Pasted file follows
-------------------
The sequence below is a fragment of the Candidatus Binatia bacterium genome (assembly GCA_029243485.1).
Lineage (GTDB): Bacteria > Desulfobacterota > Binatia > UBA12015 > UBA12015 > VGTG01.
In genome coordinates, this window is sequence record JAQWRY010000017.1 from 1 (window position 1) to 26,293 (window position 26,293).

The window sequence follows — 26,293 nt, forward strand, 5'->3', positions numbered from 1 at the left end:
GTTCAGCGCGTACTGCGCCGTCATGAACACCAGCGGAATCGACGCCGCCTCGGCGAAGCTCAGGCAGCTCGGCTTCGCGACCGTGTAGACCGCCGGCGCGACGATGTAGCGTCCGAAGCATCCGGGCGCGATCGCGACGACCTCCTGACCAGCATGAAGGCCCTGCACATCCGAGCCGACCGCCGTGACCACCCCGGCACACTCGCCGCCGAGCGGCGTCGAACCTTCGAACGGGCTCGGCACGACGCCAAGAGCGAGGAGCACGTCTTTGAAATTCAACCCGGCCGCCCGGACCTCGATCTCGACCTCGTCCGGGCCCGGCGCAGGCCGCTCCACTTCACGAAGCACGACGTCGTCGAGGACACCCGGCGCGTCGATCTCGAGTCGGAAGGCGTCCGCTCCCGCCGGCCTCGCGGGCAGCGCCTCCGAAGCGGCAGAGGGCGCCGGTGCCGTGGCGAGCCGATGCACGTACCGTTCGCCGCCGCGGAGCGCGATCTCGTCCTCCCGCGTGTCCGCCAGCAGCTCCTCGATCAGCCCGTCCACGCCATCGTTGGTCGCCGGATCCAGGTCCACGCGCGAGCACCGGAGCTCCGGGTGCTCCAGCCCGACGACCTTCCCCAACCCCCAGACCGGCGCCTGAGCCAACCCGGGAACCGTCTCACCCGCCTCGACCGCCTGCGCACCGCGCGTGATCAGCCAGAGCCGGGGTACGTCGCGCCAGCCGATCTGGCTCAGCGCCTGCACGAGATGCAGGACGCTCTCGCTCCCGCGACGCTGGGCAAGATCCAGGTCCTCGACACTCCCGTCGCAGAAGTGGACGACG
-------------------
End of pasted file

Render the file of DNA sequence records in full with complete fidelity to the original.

The sequence below is a fragment of the Candidatus Binatia bacterium genome (assembly GCA_029243485.1).
Lineage (GTDB): Bacteria > Desulfobacterota > Binatia > UBA12015 > UBA12015 > VGTG01.
In genome coordinates, this window is sequence record JAQWRY010000017.1 from 1 (window position 1) to 26,293 (window position 26,293).

The window sequence follows — 26,293 nt, forward strand, 5'->3', positions numbered from 1 at the left end:
GTTCAGCGCGTACTGCGCCGTCATGAACACCAGCGGAATCGACGCCGCCTCGGCGAAGCTCAGGCAGCTCGGCTTCGCGACCGTGTAGACCGCCGGCGCGACGATGTAGCGTCCGAAGCATCCGGGCGCGATCGCGACGACCTCCTGACCAGCATGAAGGCCCTGCACATCCGAGCCGACCGCCGTGACCACCCCGGCACACTCGCCGCCGAGCGGCGTCGAACCTTCGAACGGGCTCGGCACGACGCCAAGAGCGAGGAGCACGTCTTTGAAATTCAACCCGGCCGCCCGGACCTCGATCTCGACCTCGTCCGGGCCCGGCGCAGGCCGCTCCACTTCACGAAGCACGACGTCGTCGAGGACACCCGGCGCGTCGATCTCGAGTCGGAAGGCGTCCGCTCCCGCCGGCCTCGCGGGCAGCGCCTCCGAAGCGGCAGAGGGCGCCGGTGCCGTGGCGAGCCGATGCACGTACCGTTCGCCGCCGCGGAGCGCGATCTCGTCCTCCCGCGTGTCCGCCAGCAGCTCCTCGATCAGCCCGTCCACGCCATCGTTGGTCGCCGGATCCAGGTCCACGCGCGAGCACCGGAGCTCCGGGTGCTCCAGCCCGACGACCTTCCCCAACCCCCAGACCGGCGCCTGAGCCAACCCGGGAACCGTCTCACCCGCCTCGACCGCCTGCGCACCGCGCGTGATCAGCCAGAGCCGGGGTACGTCGCGCCAGCCGATCTGGCTCAGCGCCTGCACGAGATGCAGGACGCTCTCGCTCCCGCGACGCTGGGCAAGATCCAGGTCCTCGACACTCCCGTCGCAGAAGTGGACGACG